I went to my local theater to see this film a little apprehensive about the content and who might see me there. I’d heard the film would be extremely inappropriate, but fortunately for me and unfortunately for this film the theater was practically empty. Our theater isn’t always super busy anyways, but it’s rare to be the only person in the theater, but I actually really enjoyed The Bronze feeling it lands on the high end of being A Decent Watch.
Hope (Melissa Rauch) is a former bronze medalist in gymnastics and has been living on her accomplishment for most of her adult life. After her former coach dies, Hope is tasked with training the newest protege Maggie (Haley Lu Richardson), but can she put her selfish ways aside and train this potential new star.
The film has some great talent starting with Melissa Rauch, Gary Cole, Thomas Middleditch (if you haven’t watched Silicon Valley you really should), and Sebastian Stan. Rauch has a slightly different voice than what she uses on Big Bang Theory, but her character has some great mannerism. She is vulgar and blunt, but has a kind heart and clearly cares about her town. They’ve been good to her and for the most part she is good to them. However, she’s a broken person and that leads for some funny moments. I didn’t laugh out loud too frequently, but I felt that was the atmosphere. I’d love to she this film with a theater full of people as I could see laughter emanating from the crowd.
Rauch and her husband Winston Rauch co-wrote this film and her story is reminiscent of Sylvester Stallone’s. They held onto the script until she was able to make it her way. The story of the film is actually pretty great. I really enjoyed the growth that Hope goes through and the story with Twitchy (Middleditch) is fantastic. I think this is a film I will buy and probably watch a few times. There is a lot of solid work done in this film, and while I didn’t laugh at every moment I was always in the film. A lot of the comedy is subtle and that works really well.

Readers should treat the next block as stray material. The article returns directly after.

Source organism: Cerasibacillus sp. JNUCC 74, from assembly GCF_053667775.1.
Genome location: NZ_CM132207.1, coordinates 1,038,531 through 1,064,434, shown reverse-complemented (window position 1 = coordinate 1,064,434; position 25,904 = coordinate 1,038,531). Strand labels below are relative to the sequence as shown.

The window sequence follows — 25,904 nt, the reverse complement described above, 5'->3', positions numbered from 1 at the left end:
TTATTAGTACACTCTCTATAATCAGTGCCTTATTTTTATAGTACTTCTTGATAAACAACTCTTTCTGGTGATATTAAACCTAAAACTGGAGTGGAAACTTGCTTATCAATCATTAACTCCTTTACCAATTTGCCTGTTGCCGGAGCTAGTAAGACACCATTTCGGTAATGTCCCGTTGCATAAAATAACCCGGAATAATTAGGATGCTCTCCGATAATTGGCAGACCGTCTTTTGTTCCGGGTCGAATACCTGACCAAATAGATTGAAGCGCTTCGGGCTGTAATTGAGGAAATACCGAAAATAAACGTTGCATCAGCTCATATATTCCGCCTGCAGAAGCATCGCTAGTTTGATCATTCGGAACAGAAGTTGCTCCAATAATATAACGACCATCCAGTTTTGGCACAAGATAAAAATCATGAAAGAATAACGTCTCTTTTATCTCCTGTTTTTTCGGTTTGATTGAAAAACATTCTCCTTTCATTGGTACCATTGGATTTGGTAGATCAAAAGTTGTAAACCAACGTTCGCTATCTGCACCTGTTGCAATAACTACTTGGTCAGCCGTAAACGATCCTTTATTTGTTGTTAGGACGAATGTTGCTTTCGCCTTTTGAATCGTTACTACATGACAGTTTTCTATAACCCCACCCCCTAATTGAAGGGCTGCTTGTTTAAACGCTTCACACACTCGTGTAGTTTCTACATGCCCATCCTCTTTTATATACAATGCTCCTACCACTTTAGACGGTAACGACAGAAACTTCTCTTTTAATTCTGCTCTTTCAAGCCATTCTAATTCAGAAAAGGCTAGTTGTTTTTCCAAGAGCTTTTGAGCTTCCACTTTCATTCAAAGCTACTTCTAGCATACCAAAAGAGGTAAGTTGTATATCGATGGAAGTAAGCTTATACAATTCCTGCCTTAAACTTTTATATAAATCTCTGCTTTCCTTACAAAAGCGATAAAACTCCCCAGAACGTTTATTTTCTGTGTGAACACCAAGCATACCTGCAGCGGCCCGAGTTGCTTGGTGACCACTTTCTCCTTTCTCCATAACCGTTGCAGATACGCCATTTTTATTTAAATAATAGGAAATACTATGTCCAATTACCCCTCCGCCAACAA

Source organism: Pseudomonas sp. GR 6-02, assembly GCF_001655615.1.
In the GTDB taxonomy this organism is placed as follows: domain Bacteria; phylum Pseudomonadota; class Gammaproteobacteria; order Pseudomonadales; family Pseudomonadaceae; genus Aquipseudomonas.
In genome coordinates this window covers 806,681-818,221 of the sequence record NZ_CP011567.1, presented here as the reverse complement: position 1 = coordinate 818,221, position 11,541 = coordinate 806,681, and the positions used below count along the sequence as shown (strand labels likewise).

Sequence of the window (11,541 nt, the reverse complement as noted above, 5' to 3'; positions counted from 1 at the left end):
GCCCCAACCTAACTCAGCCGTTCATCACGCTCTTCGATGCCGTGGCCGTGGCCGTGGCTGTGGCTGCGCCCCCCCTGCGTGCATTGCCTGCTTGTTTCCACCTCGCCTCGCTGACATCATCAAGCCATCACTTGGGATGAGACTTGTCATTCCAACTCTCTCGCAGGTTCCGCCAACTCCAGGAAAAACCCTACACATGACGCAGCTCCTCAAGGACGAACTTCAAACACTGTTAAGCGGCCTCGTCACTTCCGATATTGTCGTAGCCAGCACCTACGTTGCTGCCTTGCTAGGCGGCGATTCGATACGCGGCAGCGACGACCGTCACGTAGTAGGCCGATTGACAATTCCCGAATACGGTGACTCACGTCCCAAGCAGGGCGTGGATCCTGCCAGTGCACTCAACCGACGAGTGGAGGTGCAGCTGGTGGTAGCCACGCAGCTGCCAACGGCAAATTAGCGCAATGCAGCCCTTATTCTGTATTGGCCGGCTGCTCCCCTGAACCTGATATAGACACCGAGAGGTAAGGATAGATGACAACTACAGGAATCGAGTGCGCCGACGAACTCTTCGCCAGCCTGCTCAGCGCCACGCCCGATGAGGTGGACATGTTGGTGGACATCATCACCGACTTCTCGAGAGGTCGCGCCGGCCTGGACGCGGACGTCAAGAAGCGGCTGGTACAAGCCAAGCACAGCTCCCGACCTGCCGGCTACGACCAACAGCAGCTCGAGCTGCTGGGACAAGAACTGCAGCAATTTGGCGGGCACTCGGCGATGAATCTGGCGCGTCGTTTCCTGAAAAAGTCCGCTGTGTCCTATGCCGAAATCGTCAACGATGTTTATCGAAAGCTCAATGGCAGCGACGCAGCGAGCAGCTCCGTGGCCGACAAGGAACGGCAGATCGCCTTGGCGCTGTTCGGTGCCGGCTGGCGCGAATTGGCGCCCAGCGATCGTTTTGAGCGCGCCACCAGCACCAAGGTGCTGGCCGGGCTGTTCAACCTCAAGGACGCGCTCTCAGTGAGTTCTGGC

The part that shocked me the most was the cinematography of the film. I don’t expect to discuss camerawork in a comedy, but there were some very memorable shots. My favorite is during Maggie’s performance in the Olympics, the shot is very wide with Hope centered perfectly towards the bottom of the frame. The shot really accentuates what is going on inside Hope and is a very interesting way of showing what’s going on. There’s a shot of a cigarette butt, shots through the fish tank, and they’re all purposeful not just for aesthetic quality.
This is definitely not a film for everyone. There is possibly the funniest sex scene captured on film and the opening scene would make a person uncomfortable if they were watching it with their grandparents. However, those two moments kind of bookend the most extreme aspects of this film leaving the rest up to conversation.
I’d say this is a really well made movie. It’s clearly been fine tuned and is a great showcase for Rauch. If you don’t mind some foul language then I’d say check this out so more indie films get wider distribution.